Einstein believed the following:

The most beautiful emotion we can experience is the mystical. It is the power of all true art and science. He to whom this emotion is a stranger, who can no longer wonder and stand rapt in awe, is as good as dead. To know that what is impenetrable to us really exists, manifesting itself as the highest wisdom and the most radiant beauty, which our dull faculties can comprehend only in their most primitive forms—this knowledge, this feeling, is at the center of true religiousness.

One last quote, from Ilia Delio in a recent National Catholic Reporter’s Global Sisters Report:

Teilhard de Chardin … thought that we must reinvent ourselves religiously, and he set about his life’s work toward this goal. We have yet to realize, however, a new synthesis between science and religion, a type of religion that is at home in an unfinished universe.

I think co-creating that synthesis is at the heart of ecospirituality. One starts with “Where did I come from?”  and continues the love story with “What does it mean to reinvent myself religiously?” No doubt the life, death, life motif so evident throughout the universe story and at this liturgical season provides an important clue.

Earth Day in Trump Times

Readers of this site need no motivation to celebrate Earth Day on April 22, 2017 or to care for our beloved Mother Earth. This year, I think my blog about Earth Day requires suggestions for dealing with the negativity our current politic reality elicits in us and that challenges the compassion we want to maintain for all interconnected beings. How can we best deal with our reactions to Earth’s suffering life-systems and populations in today’s political climate that so seriously threatens everything we care about?

I can’t pretend to solve everyone’s upsets, but I offer insights from Cynthia Bourgeault that help me. I also can’t pretend to totally understand my treasured copy of her book, The Holy Trinity and the Law of Three. Thus I am very grateful to Cynthia for her clarifications in what follows:

Consider the Law Of Three: According to the 20th century spiritual teacher G. I. Gurdjieff (as laid out by Cynthia Bourgeault in the book listed above) the universe’s foundational evolutionary principles — otherwise known as the Law of Three — require the participation of three independent forces, or lines of action: affirming, denying, and reconciling. These are not to be read through moral lenses; they are simply energetic lines of action. You might think of the second force as a catalyst. The reconciling force can sometimes be love, but it can just as easily be whatever breaks the impasse and lets a new configuration emerge.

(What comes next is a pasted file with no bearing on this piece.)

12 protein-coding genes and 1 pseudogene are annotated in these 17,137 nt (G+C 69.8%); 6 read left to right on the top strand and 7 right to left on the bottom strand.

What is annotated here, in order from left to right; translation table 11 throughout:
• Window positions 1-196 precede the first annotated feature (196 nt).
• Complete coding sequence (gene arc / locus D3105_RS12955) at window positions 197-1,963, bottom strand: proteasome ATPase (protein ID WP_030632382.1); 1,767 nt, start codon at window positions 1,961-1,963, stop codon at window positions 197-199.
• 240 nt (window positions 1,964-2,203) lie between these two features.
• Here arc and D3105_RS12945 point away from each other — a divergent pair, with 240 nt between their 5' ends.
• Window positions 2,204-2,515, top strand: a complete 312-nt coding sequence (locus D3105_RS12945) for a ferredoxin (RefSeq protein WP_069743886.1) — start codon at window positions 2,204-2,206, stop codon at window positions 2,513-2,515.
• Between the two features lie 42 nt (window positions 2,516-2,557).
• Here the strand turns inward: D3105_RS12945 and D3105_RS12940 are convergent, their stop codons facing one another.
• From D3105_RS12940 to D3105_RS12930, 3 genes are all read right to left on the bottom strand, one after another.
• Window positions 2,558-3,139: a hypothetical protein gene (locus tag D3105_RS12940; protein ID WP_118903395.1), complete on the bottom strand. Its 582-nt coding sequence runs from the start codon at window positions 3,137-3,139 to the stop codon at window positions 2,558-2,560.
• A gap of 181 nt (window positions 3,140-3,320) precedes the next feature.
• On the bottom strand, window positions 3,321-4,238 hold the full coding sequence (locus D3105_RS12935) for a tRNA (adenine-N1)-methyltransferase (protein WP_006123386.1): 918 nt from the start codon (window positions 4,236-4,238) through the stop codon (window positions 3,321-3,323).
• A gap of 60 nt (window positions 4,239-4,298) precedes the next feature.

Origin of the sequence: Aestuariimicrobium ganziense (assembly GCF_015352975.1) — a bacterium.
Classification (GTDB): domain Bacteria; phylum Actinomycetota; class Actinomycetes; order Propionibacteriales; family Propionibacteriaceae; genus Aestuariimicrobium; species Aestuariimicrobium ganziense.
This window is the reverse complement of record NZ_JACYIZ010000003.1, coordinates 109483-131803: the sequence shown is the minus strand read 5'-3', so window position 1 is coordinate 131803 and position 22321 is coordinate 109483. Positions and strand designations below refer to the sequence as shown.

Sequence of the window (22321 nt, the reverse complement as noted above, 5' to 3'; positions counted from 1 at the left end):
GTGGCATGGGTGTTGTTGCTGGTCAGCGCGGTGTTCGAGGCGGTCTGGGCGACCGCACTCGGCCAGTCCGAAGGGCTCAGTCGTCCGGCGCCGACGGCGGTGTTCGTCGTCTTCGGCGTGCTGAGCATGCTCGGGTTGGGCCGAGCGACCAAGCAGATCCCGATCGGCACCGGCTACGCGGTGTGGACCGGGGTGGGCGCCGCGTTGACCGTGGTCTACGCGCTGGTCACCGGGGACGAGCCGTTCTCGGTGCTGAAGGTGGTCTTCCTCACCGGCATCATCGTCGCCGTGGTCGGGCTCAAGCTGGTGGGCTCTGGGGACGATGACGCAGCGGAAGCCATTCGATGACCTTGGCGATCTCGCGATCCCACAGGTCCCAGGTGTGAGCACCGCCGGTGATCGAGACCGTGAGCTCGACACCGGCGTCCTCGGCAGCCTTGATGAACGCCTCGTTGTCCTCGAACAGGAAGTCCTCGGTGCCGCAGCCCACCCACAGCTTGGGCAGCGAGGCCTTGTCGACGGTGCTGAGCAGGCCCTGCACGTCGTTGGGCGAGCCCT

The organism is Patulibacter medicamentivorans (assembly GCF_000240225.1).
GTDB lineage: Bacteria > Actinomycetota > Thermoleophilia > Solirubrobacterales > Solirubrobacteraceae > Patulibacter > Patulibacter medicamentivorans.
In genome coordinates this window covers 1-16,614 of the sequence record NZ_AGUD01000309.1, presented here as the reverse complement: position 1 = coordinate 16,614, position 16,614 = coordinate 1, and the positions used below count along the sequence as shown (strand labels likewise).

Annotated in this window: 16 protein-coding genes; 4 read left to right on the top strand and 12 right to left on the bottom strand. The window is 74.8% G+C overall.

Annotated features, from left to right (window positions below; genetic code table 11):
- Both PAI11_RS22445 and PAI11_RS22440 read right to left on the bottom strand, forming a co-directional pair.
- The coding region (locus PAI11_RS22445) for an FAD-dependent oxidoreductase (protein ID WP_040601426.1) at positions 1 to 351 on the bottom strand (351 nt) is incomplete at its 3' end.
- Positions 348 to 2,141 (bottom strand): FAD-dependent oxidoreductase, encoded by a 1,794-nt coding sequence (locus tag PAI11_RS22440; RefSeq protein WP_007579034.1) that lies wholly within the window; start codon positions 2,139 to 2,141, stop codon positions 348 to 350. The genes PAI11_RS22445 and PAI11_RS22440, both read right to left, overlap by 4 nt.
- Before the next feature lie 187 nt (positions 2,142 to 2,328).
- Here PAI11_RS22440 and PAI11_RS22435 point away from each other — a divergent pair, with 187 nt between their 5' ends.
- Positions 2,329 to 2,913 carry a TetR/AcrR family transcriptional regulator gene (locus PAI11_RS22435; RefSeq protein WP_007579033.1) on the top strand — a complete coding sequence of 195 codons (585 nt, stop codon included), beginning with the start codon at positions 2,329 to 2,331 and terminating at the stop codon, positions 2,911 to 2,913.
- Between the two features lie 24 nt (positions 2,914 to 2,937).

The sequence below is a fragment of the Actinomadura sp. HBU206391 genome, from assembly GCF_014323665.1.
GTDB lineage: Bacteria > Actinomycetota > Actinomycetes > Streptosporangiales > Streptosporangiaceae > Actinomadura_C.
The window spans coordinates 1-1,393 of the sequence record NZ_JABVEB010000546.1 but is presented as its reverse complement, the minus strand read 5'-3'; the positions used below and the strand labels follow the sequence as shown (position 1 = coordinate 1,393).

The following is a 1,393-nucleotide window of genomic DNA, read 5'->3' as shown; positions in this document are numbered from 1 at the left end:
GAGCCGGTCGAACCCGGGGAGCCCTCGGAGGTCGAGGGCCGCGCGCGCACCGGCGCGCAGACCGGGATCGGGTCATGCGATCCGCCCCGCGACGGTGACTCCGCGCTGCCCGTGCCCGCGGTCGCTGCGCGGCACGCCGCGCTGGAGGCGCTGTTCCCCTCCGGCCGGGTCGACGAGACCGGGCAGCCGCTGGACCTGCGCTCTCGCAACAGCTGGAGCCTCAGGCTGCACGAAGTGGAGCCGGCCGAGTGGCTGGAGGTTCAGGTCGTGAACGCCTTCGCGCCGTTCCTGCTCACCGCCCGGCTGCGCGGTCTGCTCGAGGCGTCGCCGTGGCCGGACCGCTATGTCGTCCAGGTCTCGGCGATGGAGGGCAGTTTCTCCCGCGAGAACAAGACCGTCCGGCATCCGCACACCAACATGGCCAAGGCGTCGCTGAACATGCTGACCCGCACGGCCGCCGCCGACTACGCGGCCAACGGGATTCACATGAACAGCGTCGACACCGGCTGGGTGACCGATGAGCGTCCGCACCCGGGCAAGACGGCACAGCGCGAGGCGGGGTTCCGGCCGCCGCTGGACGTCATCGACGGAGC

From these three arise the fourth: a genuinely new “something” that has never before been seen. For example, in the case of a newly sprouting plant, the seed is the affirming force. It provides the necessary “how to” in its DNA and the impetus for action. The moist ground is the equally necessary “denying” or resisting force, providing the “womb” in which the seed can quicken. Sunlight reconciles the two, resulting in something new: the sprout.

I find this theory extremely liberating. I can trace its truth throughout history and it convinces me that today’s opposing force (our current political situation), far from being the total “oppositionality” we often judge it to be in a dualistic framework of good-evil/ either-or, is actually required in this evolutionary scheme of three! Being aware that a reconciling force exists, and helping to “incarnate” (my word) this “principle of self-emptying love” (Cynthia’s words) are vitally important to prevent the story from ending with the negative. Cynthia writes: “With a spiritual practice, you gradually develop the heart as an organ of alignment with God” that results in conscious attention to the third force, to reconciliation and new life. Cynthia also uses the verb “midwife” to describe what we do as we deepen contemplative skills. (This reconciliation is not related to capitulation!)

Note the Law of Three in 1. the on-going story of creation and 2. our religious stories:

1. Historical Perspective: Our current situation can feel overwhelming, but it’s far from the first major challenge Mother Earth has faced and solved in her multi-billion year story. One very oversimplified example: More than 2.3 billion years ago multicellular forms began producing oxygen by photosynthesis. After about 200 million years, the overproduction of oxygen in the earth’s atmosphere set Earth’s original atmosphere dangerously off balance. Very bad news! But, lo!, Earth evolved aerobic organisms that consumed oxygen and thus created a positive equilibrium. All evolution on Earth followed, and this balance still keeps us alive (at least so far).